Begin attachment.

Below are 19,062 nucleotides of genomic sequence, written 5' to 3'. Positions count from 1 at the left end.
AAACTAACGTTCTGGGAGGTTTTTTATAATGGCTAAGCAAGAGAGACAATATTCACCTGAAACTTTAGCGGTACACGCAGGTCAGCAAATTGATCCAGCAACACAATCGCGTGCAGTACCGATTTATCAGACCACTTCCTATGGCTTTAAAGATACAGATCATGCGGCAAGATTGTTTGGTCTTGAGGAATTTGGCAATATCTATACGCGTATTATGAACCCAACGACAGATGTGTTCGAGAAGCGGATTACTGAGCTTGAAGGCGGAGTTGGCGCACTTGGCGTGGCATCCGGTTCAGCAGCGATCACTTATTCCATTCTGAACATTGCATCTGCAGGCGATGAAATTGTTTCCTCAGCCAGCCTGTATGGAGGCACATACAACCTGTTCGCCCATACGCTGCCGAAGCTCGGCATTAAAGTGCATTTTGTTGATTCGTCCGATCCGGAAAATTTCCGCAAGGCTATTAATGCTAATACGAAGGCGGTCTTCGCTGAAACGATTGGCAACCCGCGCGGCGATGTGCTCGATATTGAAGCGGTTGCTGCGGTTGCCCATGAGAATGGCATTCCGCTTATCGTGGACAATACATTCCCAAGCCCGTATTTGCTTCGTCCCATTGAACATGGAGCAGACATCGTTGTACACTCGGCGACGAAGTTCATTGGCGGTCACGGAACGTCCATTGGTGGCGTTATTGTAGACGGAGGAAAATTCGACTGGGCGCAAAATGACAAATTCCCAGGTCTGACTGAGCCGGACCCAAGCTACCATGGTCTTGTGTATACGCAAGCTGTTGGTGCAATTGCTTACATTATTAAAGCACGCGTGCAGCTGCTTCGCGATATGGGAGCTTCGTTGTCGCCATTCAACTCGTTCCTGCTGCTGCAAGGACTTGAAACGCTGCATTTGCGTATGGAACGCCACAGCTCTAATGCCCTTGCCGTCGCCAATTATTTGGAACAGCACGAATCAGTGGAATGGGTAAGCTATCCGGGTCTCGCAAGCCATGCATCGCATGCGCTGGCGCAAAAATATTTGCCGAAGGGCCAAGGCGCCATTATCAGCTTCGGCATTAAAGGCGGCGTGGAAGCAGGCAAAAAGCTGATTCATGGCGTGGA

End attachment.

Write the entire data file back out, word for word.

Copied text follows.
Below are 19,062 nucleotides of genomic sequence, written 5' to 3'. Positions count from 1 at the left end.
AAACTAACGTTCTGGGAGGTTTTTTATAATGGCTAAGCAAGAGAGACAATATTCACCTGAAACTTTAGCGGTACACGCAGGTCAGCAAATTGATCCAGCAACACAATCGCGTGCAGTACCGATTTATCAGACCACTTCCTATGGCTTTAAAGATACAGATCATGCGGCAAGATTGTTTGGTCTTGAGGAATTTGGCAATATCTATACGCGTATTATGAACCCAACGACAGATGTGTTCGAGAAGCGGATTACTGAGCTTGAAGGCGGAGTTGGCGCACTTGGCGTGGCATCCGGTTCAGCAGCGATCACTTATTCCATTCTGAACATTGCATCTGCAGGCGATGAAATTGTTTCCTCAGCCAGCCTGTATGGAGGCACATACAACCTGTTCGCCCATACGCTGCCGAAGCTCGGCATTAAAGTGCATTTTGTTGATTCGTCCGATCCGGAAAATTTCCGCAAGGCTATTAATGCTAATACGAAGGCGGTCTTCGCTGAAACGATTGGCAACCCGCGCGGCGATGTGCTCGATATTGAAGCGGTTGCTGCGGTTGCCCATGAGAATGGCATTCCGCTTATCGTGGACAATACATTCCCAAGCCCGTATTTGCTTCGTCCCATTGAACATGGAGCAGACATCGTTGTACACTCGGCGACGAAGTTCATTGGCGGTCACGGAACGTCCATTGGTGGCGTTATTGTAGACGGAGGAAAATTCGACTGGGCGCAAAATGACAAATTCCCAGGTCTGACTGAGCCGGACCCAAGCTACCATGGTCTTGTGTATACGCAAGCTGTTGGTGCAATTGCTTACATTATTAAAGCACGCGTGCAGCTGCTTCGCGATATGGGAGCTTCGTTGTCGCCATTCAACTCGTTCCTGCTGCTGCAAGGACTTGAAACGCTGCATTTGCGTATGGAACGCCACAGCTCTAATGCCCTTGCCGTCGCCAATTATTTGGAACAGCACGAATCAGTGGAATGGGTAAGCTATCCGGGTCTCGCAAGCCATGCATCGCATGCGCTGGCGCAAAAATATTTGCCGAAGGGCCAAGGCGCCATTATCAGCTTCGGCATTAAAGGCGGCGTGGAAGCAGGCAAAAAGCTGATTCATGGCGTGGA